Wendell Smallwood has a chance to stamp authority over Eagles backfield


The Eagles committee rushing attack under Doug Pederson has been interesting to say the least. The unit has gone from one extreme to the other this season, from screen passes and full committee efforts, to starters being reduced to goalline roles, the backfield has lacked continuity in 2016..something that Wendell Smallwood could be looking to change.

With Darren Sproles and Ryan Mathews suffering injury setbacks in recent weeks, the fifth round pick has been heavily relied on by the team. In his last three games, Smallwood has carried the ball 35 times for 155 yards and has averaged 4.4 yards per carry in that span.

Since recording his first career touchdown against the Steelers, Smallwood has slowly seen his workload increase after such an impressive game in which he carried the ball 17 times. But the real value in Smallwood, has been in the other facets of his responsibilities.

Smallwood played a crucial role in the scramble from Carson Wentz on Monday Night that resulted in a touchdown, blocking Julius Peppers and carving a hole for the quarterback to storm through. Considering that the Offensive line is currently incredibly banged up, having a running back that can create those kind of opportunities is invaluable.

Then, there’s the receiving aspect. Smallwood was extremely versatile during his days at West Virginia, but Darren Sproles has been the primary passing option out of the backfield this season. Smallwood has six receptions for 55 yards this season..which may not sound all that impressive. But five of those receptions and 41 yards have come from his last two games.

Ryan Mathews is yet to return to practice, following an MCL sprain he sustained last week and has officially been listed as inactive for Sunday’s game against the Bengals. This means that once again, the spotlight will be on Smallwood. Although the rookie has shined in small doses, there’s been a pattern of removing him from the game just as the momentum begins to flourish..or even worse, the opposite.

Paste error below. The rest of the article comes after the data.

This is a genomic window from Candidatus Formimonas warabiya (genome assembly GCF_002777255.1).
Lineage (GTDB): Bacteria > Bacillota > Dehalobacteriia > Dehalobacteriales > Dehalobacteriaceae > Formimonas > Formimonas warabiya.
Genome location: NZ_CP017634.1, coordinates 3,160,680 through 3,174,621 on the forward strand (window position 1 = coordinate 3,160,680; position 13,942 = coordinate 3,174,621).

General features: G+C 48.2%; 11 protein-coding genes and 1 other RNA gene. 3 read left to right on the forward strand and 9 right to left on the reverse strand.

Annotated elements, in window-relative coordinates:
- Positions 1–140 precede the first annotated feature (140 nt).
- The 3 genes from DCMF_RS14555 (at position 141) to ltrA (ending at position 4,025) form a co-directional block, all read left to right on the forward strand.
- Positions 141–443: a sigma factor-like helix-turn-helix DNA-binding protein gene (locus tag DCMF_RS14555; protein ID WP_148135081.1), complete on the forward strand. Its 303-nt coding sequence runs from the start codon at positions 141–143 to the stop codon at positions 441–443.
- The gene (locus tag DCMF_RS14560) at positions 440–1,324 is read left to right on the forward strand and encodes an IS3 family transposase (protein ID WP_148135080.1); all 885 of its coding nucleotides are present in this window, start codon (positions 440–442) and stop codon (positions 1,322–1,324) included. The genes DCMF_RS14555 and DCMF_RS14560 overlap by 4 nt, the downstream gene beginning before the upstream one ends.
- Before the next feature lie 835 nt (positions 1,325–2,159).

For instance in the loss to Dallas, Doug Pederson gave Smallwood his first carry of the game inside the fourth quarter..a decision that resulted in a fumble. Although Smallwood carried the ball just as many times as the rest of the team combined against the Packers, the Eagles threw the ball 36 times..twice as many times as the Eagles attempted to rush the ball.

Understandably, that is what tends to happen when playing from behind, but it’s no coincidence that in the same number of snaps as Darren Sproles this season, he’s also rushed for the same number of first downs.

It’s clear that Smallwood has a new found confidence in his ability..and the coaches have a new found confidence in him. But in a game where passing attempts happened twice as many times as rushing attempts, perhaps Doug Pederson still has his reservations when playing from behind.

The Bengals give up an average of 120 rushing yards per game and have had a habit of giving up big plays to backup running backs. Kenneth Dixon and Mike Gillislee have been among those to thrive in recent weeks and if Wendell Smallwood can do the same on Sunday, it would not only give the Eagles a huge boost, but make a very clear statement.

Smallwood is a back who can do it all, receiving for 41 yards in his last 3 games, rushed it for 155 and has returned 7 kick returns for 221 yards this season. The rookie has shown a glimpse of the potential he possesses, but a big game in the absence of a starter here would reaffirm the coaches trust in Smallwood and potentially carve him a much greater role in the backfield on a long-term basis.


Mandatory Credit: James Lang-USA TODAY Sports